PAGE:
Motor FAQ’s


Motors in general

My motor is creaking, is it the bearings? 

Bearings do not usually creak. When people bring their bikes to us with these noises, here are all the reasons we have found for motors, of all types, creaking or cracking, so far:
Motor bolts loose, (causes motor to creak against the frame), chainring to spider bolts lose, crank arms lose, pedal creak, seat post creaking, rear suspension linkages creaking, front sprocket loose (normally wrong type of sprocket fitted to Bosch or worn spider carriers for Yamaha). Loose spokes in the rear wheel or rear wheel spindle creaking. (when we say loose, this does not mean undone, but not tight enough to stop creaking)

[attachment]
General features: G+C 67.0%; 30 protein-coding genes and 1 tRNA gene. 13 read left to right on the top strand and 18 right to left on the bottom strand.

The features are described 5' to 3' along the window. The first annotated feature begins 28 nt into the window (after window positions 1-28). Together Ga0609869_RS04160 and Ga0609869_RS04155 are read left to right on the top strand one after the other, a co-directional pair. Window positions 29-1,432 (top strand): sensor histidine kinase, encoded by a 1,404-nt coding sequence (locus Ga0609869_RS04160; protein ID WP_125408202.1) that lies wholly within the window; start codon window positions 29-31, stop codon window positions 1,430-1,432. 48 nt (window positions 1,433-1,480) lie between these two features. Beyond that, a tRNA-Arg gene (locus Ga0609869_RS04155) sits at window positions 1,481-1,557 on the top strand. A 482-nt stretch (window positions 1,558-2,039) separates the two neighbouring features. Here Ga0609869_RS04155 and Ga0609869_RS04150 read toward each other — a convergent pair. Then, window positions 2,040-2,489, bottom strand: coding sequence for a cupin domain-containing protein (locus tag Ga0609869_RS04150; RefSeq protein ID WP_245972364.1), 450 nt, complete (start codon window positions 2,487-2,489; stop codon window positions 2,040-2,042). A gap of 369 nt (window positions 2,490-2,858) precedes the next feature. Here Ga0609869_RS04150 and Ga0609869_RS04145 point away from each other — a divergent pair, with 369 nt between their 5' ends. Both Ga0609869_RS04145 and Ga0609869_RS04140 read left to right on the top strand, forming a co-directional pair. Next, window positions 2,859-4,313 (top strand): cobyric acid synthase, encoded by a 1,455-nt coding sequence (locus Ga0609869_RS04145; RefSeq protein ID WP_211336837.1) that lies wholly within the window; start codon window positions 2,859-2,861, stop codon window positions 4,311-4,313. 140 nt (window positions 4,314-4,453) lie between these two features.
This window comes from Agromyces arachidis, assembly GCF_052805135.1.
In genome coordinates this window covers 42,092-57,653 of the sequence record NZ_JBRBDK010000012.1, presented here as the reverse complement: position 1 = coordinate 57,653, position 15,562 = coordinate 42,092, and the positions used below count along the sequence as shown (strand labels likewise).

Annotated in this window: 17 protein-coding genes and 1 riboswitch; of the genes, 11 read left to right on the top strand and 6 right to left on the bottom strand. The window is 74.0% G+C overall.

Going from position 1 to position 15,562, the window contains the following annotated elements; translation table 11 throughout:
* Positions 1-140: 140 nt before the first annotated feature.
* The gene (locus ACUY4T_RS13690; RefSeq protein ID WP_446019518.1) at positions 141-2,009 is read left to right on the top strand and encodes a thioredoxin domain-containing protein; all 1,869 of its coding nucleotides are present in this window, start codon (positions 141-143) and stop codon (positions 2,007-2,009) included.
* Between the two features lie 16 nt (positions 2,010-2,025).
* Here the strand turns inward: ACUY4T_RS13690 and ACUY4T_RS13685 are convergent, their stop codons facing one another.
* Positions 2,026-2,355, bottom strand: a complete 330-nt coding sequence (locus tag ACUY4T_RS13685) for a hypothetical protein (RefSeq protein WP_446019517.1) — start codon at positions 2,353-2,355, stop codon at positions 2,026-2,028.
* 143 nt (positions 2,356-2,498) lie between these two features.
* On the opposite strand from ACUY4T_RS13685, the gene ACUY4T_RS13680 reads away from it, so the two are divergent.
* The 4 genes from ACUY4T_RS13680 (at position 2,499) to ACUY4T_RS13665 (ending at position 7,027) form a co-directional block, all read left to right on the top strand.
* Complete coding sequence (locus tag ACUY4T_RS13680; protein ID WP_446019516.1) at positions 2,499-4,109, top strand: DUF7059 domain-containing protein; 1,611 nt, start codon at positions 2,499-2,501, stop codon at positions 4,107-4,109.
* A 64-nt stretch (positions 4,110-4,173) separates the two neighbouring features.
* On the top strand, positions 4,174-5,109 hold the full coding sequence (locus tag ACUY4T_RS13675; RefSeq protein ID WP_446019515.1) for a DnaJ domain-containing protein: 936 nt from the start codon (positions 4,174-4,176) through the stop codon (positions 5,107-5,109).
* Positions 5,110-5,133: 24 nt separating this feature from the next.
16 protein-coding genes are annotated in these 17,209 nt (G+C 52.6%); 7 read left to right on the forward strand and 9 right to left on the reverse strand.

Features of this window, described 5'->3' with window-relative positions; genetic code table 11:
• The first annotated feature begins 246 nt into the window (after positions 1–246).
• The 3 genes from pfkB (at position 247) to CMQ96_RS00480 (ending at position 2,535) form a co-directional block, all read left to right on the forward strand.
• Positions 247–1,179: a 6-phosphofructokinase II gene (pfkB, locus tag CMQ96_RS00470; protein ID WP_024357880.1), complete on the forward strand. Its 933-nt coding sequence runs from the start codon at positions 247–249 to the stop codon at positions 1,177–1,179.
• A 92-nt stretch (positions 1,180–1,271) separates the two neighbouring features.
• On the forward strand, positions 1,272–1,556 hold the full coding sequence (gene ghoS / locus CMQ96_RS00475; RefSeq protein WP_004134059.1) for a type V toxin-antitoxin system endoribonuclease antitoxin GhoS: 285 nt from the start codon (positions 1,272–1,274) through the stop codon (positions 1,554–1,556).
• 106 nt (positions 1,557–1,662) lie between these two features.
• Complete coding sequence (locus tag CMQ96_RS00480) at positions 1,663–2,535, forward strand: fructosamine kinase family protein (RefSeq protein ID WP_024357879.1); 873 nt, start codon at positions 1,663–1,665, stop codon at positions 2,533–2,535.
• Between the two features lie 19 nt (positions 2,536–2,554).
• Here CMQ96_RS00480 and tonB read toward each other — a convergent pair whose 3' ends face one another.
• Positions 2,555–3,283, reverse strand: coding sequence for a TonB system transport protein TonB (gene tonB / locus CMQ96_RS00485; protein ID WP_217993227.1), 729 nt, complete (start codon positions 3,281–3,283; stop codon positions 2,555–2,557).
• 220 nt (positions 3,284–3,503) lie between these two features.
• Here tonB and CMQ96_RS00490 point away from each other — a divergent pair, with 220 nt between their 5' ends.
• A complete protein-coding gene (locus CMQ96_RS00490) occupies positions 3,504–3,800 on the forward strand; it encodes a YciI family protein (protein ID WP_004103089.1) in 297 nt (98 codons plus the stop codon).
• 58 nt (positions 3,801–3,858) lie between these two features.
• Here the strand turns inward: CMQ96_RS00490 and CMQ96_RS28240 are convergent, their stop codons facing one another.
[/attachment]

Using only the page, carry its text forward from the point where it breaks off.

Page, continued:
Is my motor waterproof?

The answer is, probably not. Currently, it would be commercial suicide for ebike motor manufacturers to properly seal a motor  because this would lead to added friction and lower battery range. This does not look good on comparison charts when people are deciding what bike to buy.
Most road bikes don’t require seals and mountain bikes make up about 10% of the market. Get the picture. Most current bike motors rely on the bearings dust seals rather than any dedicated water seal. This situation is good enough for most road bikes but bikes used off road will struggle.

How can I protect my motor from water ingress?